Building A Better Federal Network: The Road To SD-WAN
One of the stranger car experiments in the early 1990s was the Chrysler TC, a Maserati-designed body placed over a Chrysler-manufactured “K-car” (remember those?) chassis and equipped with a Chrysler engine. Yes, it sounds a little odd today, but it was the late, great Lee Iacocca’s first real attempt to produce a luxury car.
I don’t bring the Chrysler TC up to simply reminisce about weird old automobiles, but rather to set the stage to talk about the modernization of government information technology.
Modernizing agency IT infrastructure requires a secure network foundation. The problem is, not all networks are created the same – many of them can’t support new, innovative applications. Additionally, we are at a point where many, if not all agencies are focused on a new challenge with the current health crisis. Agency resources have had to switch their focus to navigate a new environment of more remote users and teleworkers. This is another reason why many agencies are looking for help to modernize and transform, to support both end user needs and the networks themselves.
Unlike the Chrysler TC, which brought disparate philosophies, concepts, and components together in the hope that the final product would be greater than than the sum of its parts, a software-defined wide area network (SD-WAN) can provide the framework for turning a K-car-like network into a bona fide Maserati. An SD-WAN will securely connect any user to any application and increase user productivity by optimizing both cloud and on-premise application performance.
SD-WAN overlay networks utilize intelligent, application-aware software to steer traffic over the most optimal network technology, based on business policies and technical metrics. This means that federal agencies do not have to depend solely on Multiprotocol Label Switching (MPLS) links for multi-site connectivity, but instead can consider hybrid wide-area network (WAN) deployments that leverage both the Internet and MPLS connections. However, agencies may feel overwhelmed by that prospect, since implementation can be challenging.
This is where we can help. As a hybrid networking, cloud connectivity, and security solutions provider, CenturyLink has experience in designing and implementing networks worldwide, including SD-WAN. We can build out your hybrid network to provide maximum efficiency and security, and help to ensure that it is well-maintained and positioned for easy expansion as needed.
How To Get Started
We like to recommend a four-step process for agencies that want to undertake network modernization:
- First, identify what your specific business drivers are for SD-WAN, such as cost savings, improved network visibility, targeted application performance, and greater security. Then quantify those benefits. The rationale for SD-WAN should be tightly connected to federal digital transformation initiatives.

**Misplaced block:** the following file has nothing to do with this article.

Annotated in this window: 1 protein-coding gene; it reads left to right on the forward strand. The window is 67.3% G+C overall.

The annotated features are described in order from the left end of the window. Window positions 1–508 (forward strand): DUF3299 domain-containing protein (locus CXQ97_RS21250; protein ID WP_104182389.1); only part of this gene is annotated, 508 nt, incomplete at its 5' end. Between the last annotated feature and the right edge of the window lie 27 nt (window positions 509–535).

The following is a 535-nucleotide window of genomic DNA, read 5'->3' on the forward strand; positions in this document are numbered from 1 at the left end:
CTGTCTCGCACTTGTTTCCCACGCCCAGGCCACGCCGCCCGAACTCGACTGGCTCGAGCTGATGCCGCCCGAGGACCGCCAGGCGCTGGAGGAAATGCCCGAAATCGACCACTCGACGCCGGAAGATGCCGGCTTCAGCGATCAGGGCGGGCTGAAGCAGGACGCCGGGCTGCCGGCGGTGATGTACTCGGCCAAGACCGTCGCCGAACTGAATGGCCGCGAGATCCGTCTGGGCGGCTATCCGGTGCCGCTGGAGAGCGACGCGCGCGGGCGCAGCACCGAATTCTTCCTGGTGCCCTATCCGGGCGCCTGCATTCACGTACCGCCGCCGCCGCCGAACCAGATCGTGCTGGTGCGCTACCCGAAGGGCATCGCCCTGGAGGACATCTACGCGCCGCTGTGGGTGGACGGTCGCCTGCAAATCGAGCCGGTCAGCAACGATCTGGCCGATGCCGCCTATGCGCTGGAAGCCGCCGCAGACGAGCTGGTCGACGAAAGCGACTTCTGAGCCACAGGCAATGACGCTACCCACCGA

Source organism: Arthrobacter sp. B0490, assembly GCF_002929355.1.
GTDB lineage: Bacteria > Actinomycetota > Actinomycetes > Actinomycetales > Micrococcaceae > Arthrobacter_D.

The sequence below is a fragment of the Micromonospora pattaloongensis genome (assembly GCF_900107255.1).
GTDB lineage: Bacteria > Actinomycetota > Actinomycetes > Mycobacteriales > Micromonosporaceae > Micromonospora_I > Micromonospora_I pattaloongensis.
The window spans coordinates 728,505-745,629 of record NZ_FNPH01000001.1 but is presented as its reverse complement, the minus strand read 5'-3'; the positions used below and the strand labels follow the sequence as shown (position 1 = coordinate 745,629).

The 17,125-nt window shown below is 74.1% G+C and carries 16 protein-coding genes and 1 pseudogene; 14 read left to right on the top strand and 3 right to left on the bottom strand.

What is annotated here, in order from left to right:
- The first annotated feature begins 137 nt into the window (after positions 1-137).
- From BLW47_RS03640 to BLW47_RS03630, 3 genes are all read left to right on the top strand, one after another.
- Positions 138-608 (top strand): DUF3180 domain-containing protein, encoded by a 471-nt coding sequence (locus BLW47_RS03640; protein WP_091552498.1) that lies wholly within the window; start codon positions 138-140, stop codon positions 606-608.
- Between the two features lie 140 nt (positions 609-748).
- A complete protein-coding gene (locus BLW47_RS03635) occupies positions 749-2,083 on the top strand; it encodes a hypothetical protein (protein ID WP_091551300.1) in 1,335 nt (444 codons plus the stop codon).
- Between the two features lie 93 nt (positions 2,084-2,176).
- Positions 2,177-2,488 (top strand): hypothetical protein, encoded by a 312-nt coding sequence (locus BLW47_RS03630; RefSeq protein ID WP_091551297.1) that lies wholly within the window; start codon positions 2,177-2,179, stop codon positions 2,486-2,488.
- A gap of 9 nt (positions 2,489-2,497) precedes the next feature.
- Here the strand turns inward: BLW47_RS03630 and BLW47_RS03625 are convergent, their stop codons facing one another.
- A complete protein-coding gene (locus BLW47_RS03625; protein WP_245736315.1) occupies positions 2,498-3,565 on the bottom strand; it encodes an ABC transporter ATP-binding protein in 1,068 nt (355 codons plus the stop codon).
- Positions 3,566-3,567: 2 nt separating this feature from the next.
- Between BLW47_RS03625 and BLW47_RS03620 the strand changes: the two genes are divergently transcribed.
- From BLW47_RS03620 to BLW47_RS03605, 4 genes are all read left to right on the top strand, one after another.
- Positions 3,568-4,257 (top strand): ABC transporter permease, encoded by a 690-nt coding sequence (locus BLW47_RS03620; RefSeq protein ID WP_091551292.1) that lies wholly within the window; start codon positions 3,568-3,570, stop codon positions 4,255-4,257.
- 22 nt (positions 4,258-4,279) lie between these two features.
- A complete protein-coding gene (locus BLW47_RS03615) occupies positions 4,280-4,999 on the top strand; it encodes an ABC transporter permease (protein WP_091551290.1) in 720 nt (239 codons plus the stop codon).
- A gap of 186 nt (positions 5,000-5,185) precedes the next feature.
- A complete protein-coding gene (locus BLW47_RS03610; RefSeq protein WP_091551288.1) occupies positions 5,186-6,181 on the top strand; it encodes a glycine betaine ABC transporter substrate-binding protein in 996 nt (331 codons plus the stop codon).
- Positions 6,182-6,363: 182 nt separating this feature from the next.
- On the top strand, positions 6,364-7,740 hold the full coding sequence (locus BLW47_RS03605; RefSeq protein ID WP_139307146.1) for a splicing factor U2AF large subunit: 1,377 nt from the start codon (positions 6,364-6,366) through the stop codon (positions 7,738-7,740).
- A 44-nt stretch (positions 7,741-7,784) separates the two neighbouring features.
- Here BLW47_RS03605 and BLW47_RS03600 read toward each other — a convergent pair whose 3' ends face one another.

- Next, you should thoroughly review your current environment, including an inventory of sites and types of offices, applications and performance requirements, and existing network connections and utilization. Determine whether SD-WAN will be a dedicated on-premise installation or hosted in the cloud.
- Then, examine which workloads would perform well on broadband Internet links, and which will require MPLS connections due to more stringent performance requirements.
- Finally, evaluate the agency’s current router platform to decide whether it will be leveraged or replaced. SD-WAN capabilities can often be added to existing router platforms, which preserves capital investment and reduces hardware sprawl.
As we have done with many federal agencies and commercial businesses, CenturyLink partners with our customers and works with them to help complete these steps. Once done, agencies can more easily build their roadmaps, ranking sites agency-wide by the greatest need. This provides a starting point for identifying potential pilot programs to demonstrate the value of SD-WAN.
Whether you are just starting to consider SD-WAN or are half-way there, you can find helpful information to develop a roadmap for SD-WAN in our recent white paper, “Agency Roadmap for Digital Transformation with SD-WAN”, which provides the detail needed to achieve network transformation.
Take a look for yourself and avoid the fate of the well-intentioned, but poorly-planned Chrysler TC.
This blog is provided for informational purposes only and may require additional research and substantiation by the end user. In addition, the information is provided “as is” without any warranty or condition of any kind, either express or implied. Use of this information is at the end user’s own risk. CenturyLink does not warrant that the information will meet the end user’s requirements or that the implementation or usage of this information will result in the desired outcome of the end user.